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The sanitized republican
by David Farside
Jul 08, 2013 | 964 views | 0 0 comments | 27 27 recommendations | email to a friend | print
You wouldn’t think waiting in a parking lot for a fireworks display in the midst of excited, happy and screaming kids was a good place for political debate. But, as it turned out, it was. I had a great discussion with a father of a soldier who was killed in our war against Iraq. I suppose it was only fitting that on a day we celebrate our own revolution and independence that our conversation was about the personal tragedy of war.

Every year I head for the Greenbrae shopping center parking lot to watch the fireworks. Usually everyone is milling around waiting for the spectacular while playing with their children or just sitting on the hood of their cars. This year was no different, except for the man parked next to me. He recognized me, got out of his car with folding-chair in hand and came over to talk. He was opinionated, angry with our politics, hated war and changed his political party affiliation. He talked for almost half an hour before I could get a word in edgewise.

He has always been a staunch republican. Voting for both Bushs, contributing to the party and volunteering for door-to-door campaigning for republican candidates. The war in Iraq changed all of that. Now, thanks to G.W. Bush, he supports the independent political philosophy. Still, to this day, his eyes fill with tears when he thinks of his only child killed in our war against Iraq. He doesn’t blame the Muslims, Saddam Hussein or the Iraqi people. He blames G.W. Bush and the republican party.

He had a great relationship with his son. As outdoorsmen, fishermen, hunters, hikers and sports enthusiasts, he and his son had become best friends. But at the age of 24, adventure and “duty to country” called. His wife blamed him, claiming he encouraged their son to join. A claim he denies.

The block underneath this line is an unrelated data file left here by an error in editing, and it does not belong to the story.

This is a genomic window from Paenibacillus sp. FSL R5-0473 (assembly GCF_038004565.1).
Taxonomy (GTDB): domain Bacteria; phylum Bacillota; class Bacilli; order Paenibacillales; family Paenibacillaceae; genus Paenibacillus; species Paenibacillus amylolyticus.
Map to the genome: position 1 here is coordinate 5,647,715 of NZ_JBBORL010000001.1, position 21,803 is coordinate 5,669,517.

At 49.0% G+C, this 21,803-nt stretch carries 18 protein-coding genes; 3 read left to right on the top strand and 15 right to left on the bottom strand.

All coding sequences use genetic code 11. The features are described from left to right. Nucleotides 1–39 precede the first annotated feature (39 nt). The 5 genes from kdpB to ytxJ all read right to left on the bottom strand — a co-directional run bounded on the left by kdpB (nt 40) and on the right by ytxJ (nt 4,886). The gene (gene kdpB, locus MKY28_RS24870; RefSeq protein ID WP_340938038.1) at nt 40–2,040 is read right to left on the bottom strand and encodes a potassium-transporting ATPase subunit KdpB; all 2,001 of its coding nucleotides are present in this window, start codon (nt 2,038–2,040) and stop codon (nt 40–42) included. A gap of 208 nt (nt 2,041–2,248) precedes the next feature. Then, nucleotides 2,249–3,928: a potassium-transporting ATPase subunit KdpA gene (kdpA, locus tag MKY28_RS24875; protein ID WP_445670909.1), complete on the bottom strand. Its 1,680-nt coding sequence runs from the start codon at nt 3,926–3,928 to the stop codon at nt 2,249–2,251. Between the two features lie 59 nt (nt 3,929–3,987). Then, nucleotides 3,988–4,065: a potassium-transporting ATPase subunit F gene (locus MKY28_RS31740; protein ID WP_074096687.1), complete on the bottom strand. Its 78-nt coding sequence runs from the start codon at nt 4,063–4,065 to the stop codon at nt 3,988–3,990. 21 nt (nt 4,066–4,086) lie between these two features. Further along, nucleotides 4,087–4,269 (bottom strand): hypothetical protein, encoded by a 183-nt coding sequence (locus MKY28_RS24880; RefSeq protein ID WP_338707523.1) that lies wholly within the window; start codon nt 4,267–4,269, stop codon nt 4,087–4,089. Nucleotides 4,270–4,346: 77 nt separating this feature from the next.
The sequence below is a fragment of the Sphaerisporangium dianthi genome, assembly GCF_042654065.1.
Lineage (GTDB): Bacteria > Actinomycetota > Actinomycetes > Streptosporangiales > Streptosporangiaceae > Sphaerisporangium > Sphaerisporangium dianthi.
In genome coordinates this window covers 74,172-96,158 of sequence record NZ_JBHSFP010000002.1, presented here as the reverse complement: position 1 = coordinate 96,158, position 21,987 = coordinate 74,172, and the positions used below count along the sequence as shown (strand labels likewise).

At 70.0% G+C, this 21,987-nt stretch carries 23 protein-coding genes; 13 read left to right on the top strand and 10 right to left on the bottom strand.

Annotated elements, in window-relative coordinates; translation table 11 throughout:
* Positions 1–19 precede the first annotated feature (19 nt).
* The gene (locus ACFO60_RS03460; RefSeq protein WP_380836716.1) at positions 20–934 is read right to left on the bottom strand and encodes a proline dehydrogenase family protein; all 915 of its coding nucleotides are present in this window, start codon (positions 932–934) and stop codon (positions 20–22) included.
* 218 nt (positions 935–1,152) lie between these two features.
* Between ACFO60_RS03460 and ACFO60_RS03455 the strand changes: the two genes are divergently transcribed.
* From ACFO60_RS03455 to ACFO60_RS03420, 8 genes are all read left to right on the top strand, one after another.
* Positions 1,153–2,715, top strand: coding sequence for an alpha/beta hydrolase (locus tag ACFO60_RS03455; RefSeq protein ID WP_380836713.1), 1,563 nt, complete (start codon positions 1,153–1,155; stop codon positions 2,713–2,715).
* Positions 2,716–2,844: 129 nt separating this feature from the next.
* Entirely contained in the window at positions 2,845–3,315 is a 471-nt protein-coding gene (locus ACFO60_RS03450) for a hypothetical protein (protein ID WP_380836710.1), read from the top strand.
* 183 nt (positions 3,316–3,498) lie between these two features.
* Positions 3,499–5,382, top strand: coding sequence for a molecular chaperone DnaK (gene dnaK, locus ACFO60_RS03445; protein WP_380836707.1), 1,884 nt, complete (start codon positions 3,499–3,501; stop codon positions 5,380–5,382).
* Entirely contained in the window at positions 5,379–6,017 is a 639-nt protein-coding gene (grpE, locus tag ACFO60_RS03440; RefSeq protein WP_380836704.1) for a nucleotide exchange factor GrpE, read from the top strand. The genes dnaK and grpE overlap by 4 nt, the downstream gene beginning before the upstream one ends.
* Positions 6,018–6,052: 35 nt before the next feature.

As a marksman, his son had the privilege of joining the sniper team. Snipers operate alone, keep close visual contact with the enemy and shoot the enemy from a distant concealed position. They operate independently without backup and act as lookouts. They are not treated mercifully if captured. Rationale being, ordinary soldiers can see and shoot at each other at equal distances. While shooting from the backyard of a residential building, his son was caught and killed. Six months later, his wife divorced him.

As the fireworks started, their bombardment in the symbolic hue of a red glare, he returned to his car and thanked me for listening to his anger, frustration, disappointment and dislike aimed at the Republican Party. I told him he was preaching to the choir. He said, “I know.”

Independence Day should remind republicans that our individual freedom allows us to marry anyone we choose, have children without government interference and determine our own individual health care needs. They seem to think their collective freedom allows them to purchase guns without sufficient background checks, subject children to mass murderers with assault weapons, amend the Constitution with their religious beliefs and determine the health care needs of women.

Maybe, our freedom liberty and independence would be better preserved if we had more sanitized republicans around.

David Farside is a Sparks resident and political activist.
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